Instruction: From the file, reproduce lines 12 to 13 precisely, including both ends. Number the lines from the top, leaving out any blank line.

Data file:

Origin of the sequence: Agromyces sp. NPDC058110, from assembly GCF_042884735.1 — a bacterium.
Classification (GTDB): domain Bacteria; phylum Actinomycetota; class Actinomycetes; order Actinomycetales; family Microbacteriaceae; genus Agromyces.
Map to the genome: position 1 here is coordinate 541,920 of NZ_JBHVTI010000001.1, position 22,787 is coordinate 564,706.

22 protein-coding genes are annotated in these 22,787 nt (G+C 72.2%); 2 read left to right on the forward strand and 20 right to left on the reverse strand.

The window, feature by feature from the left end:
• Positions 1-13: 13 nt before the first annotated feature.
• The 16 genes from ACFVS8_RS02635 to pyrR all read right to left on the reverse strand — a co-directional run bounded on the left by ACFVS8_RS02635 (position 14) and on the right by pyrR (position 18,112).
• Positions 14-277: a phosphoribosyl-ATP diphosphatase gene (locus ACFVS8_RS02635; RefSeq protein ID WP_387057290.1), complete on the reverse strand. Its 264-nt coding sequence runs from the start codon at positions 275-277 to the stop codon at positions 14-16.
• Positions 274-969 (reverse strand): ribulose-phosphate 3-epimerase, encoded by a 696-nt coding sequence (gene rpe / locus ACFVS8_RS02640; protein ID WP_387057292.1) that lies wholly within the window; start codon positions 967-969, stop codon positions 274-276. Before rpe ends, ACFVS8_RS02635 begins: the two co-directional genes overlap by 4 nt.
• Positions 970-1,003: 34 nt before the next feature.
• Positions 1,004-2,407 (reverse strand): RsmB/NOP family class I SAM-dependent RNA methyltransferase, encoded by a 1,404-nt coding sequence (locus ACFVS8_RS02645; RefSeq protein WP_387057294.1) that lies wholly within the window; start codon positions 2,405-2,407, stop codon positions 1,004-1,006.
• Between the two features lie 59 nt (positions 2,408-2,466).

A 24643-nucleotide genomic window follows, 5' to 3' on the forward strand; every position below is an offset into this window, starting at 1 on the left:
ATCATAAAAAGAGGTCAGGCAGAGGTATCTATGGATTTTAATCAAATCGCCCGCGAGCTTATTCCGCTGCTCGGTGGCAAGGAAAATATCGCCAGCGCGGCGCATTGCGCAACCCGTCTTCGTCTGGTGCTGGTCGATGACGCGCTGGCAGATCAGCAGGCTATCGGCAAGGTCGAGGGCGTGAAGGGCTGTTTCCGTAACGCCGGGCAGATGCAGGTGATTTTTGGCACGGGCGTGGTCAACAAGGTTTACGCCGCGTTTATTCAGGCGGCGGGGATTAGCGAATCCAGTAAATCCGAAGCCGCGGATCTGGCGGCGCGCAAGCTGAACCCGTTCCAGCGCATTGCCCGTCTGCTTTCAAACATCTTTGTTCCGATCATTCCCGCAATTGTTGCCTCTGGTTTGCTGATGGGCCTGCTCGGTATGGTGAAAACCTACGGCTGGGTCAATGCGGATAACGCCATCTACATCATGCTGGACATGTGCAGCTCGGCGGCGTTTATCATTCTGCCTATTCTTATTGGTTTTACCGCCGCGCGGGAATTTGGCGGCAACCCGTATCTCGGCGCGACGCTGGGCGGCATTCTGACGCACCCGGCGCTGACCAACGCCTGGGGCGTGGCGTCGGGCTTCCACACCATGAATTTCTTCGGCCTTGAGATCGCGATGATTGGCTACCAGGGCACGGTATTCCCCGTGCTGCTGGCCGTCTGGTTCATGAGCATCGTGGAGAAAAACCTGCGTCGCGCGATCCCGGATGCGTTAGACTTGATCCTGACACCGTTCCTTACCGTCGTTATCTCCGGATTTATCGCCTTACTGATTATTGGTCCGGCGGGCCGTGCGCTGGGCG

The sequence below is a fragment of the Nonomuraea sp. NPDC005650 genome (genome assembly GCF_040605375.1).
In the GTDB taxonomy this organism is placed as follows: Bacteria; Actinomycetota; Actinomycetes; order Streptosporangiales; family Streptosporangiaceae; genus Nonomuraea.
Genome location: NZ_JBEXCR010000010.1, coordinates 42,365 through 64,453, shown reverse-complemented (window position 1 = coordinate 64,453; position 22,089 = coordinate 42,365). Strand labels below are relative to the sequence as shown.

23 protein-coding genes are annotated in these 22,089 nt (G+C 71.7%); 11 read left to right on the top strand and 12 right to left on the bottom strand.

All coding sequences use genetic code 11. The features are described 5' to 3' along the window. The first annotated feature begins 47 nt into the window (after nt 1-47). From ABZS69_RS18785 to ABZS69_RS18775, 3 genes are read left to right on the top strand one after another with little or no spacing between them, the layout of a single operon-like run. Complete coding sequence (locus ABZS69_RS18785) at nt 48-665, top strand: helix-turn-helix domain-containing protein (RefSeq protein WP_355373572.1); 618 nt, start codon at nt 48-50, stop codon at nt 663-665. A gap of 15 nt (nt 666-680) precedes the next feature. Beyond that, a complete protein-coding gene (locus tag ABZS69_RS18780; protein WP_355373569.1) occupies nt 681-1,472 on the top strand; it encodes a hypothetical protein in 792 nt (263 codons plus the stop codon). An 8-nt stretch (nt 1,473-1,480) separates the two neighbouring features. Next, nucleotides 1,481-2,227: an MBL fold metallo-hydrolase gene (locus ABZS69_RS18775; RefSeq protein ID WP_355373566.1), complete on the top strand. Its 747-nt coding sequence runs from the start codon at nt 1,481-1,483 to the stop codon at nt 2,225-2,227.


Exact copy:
• Between the two features lie 59 nt (positions 2,408-2,466).

A 24643-nucleotide genomic window follows, 5' to 3' on the forward strand; every position below is an offset into this window, starting at 1 on the left: